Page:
Michael Bloomberg Reveals Plan to Tackle Racial Economic Inequality
The former mayor and Democratic presidential candidate described the initiative as a "plan for righting what I think are historic wrongs and creating opportunity and wealth in black communities."
By Sean Murphy and Deepti Hajela
TULSA, Okla. — Democratic presidential candidate Michael Bloomberg made a pitch to African American voters the day before the national holiday honoring Martin Luther King Jr., visiting the site of a race massacre nearly 100 years ago that left hundreds dead and the city's thriving African American community in rubble.
The former New York City mayor spoke out against an American history of race-based economic inequality from slavery to segregation to redlining, and outlined an proposal aimed at increasing the number of black-owned homes and businesses. The plan includes a $70 billion investment in the nation's most disadvantaged neighborhoods.
For black Americans, there was nothing that white landowners, businesses, banks, and politicians might not take: Their wages and their homes, their businesses and their wealth, their votes and their power, and even their lives," Bloomberg said during a speech to several hundred people at the Greenwood Cultural Center, which houses artifacts and other memorabilia from the 1921 Tulsa race massacre.
Bloomberg described the initiative as a "plan for righting what I think are historic wrongs and creating opportunity and wealth in black communities."
The plan offers incentives for investment in underserved communities, increases support for black-owned banks and ties federal housing money to progress in reducing segregation. It would require bias training for police, teachers and federal contractors, and address voter disenfranchisement practices such as ID requirements, poll purging and gerrymandering.
"As someone who has been very lucky in life, I often say my story would only have been possible in America, and I think that's true," Bloomberg said. "But I also know that my story would have turned out very differently if I had been black, and that more black Americans of my generation would have ended up with far more wealth, had they been white."
Bloomberg also pledged to back a commission to study whether black Americans should receive reparations for slavery.
Bloomberg faced some criticism in November for visiting a black church in Brooklyn just days before launching his presidential bid, when he apologized for his longstanding support of the controversial "stop-and-frisk" police strategy he embraced as mayor that disproportionately impacted people of color.
The visit to Oklahoma, a Super Tuesday state whose primary is March 3, keeps with Bloomberg's strategy of skipping early voting states such as Iowa and New Hampshire and focusing on delegate-rich Texas, California and others.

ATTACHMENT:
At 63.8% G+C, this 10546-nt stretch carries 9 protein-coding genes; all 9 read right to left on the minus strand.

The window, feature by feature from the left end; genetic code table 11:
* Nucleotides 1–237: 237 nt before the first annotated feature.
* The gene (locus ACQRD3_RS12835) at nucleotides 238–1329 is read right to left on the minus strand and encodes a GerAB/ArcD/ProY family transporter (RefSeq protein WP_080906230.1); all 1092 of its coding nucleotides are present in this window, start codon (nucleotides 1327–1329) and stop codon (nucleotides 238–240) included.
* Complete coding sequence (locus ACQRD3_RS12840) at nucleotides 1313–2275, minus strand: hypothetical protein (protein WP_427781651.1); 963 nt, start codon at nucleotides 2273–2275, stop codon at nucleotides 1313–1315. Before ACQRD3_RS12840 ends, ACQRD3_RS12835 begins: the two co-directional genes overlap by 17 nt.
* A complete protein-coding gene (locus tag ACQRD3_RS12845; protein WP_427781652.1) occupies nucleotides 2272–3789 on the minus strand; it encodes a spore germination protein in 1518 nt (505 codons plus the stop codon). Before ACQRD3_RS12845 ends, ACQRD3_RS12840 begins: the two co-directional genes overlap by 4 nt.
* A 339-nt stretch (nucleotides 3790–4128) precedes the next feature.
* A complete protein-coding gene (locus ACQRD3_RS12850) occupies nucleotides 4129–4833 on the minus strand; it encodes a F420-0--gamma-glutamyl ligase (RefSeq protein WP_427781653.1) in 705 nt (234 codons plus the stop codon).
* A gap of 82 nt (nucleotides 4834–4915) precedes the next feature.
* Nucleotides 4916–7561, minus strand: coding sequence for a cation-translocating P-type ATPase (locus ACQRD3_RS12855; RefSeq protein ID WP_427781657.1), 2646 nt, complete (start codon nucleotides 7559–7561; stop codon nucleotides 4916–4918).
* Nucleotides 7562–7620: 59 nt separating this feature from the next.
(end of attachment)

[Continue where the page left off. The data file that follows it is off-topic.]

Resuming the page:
Danyelle Solomon, vice president for race and ethnicity policy at the Center for American Progress Action Fund, said she was glad to see Bloomberg give the speech in Tulsa and show his awareness of how racism has had an impact over time, and was pleased that he announced policies specifically targeted at black communities.
But while "he hit some of the key points that need to be talked about," she said, "the devil is in the details."
Theodore Johnson, who studies race, politics and policy as as senior fellow at the Brennan Center for Justice, said Bloomberg's pitch of calling for economic justice wasn't a new one, but that his record of business success could make people more inclined to listen.
"Because he's so successful ... that when he talks about economic programming for black America, he actually knows what he's talking about," Johnson said.
But Johnson said black voters would be watching to see what else he did, or if it appeared that Sunday's event would be a one-time speech.
In the massacre, white mobs killed an estimated 300 black residents and injured 800 more. About 8,000 residents were left homeless after firebombs, including some dropped from airplanes, destroyed movie theaters, churches and hotels and decimated the economic and cultural mecca that had become known as Black Wall Street.
The black community rebuilt in the decade that followed, but urban renewal programs in the 1950s and 1960s wiped out much of that progress, and the city remains largely segregated.
Although it's been nearly 100 years since the massacre took place, we are still dealing with issues of racism and inequality in our city," said Mechelle Brown, program coordinator at the center. "I think our community, especially, is dealing with the historical trauma to that has been passed down from generation to generation, specifically as it relates to the history of the massacre. Those feelings of fear, anger, bitterness, resentment have been passed down."
In the past year, several presidential candidates visited the Greenwood district, including former Texas Rep. Beto O'Rourke, New Jersey Sen. Cory Booker and Massachusetts Sen. Elizabeth Warren. It was the first time that Brown could recall any major presidential candidate visiting the area. O'Rourke and Booker have seen quit the 2020 race.
While those campaign stops are undoubtedly an attempt by Democratic candidates to reach black voters, a critically important segment of the party's electorate, they also present an opportunity for residents to meet the candidates firsthand, said Judy Eason McIntyre, who represented the district in the state Legislature for a decade.
"Yes, some will say it's pandering, but I'm not one of those," McIntyre said. "It allows people to get to know them up close. It also maybe generates some excitement and knowledge about getting out to vote."
Although Sunday's visit was Bloomberg's first campaign stop in Oklahoma, Bloomberg Philanthropies last year granted a $1 million grant to the city to commission temporary works of art accessible to the public.
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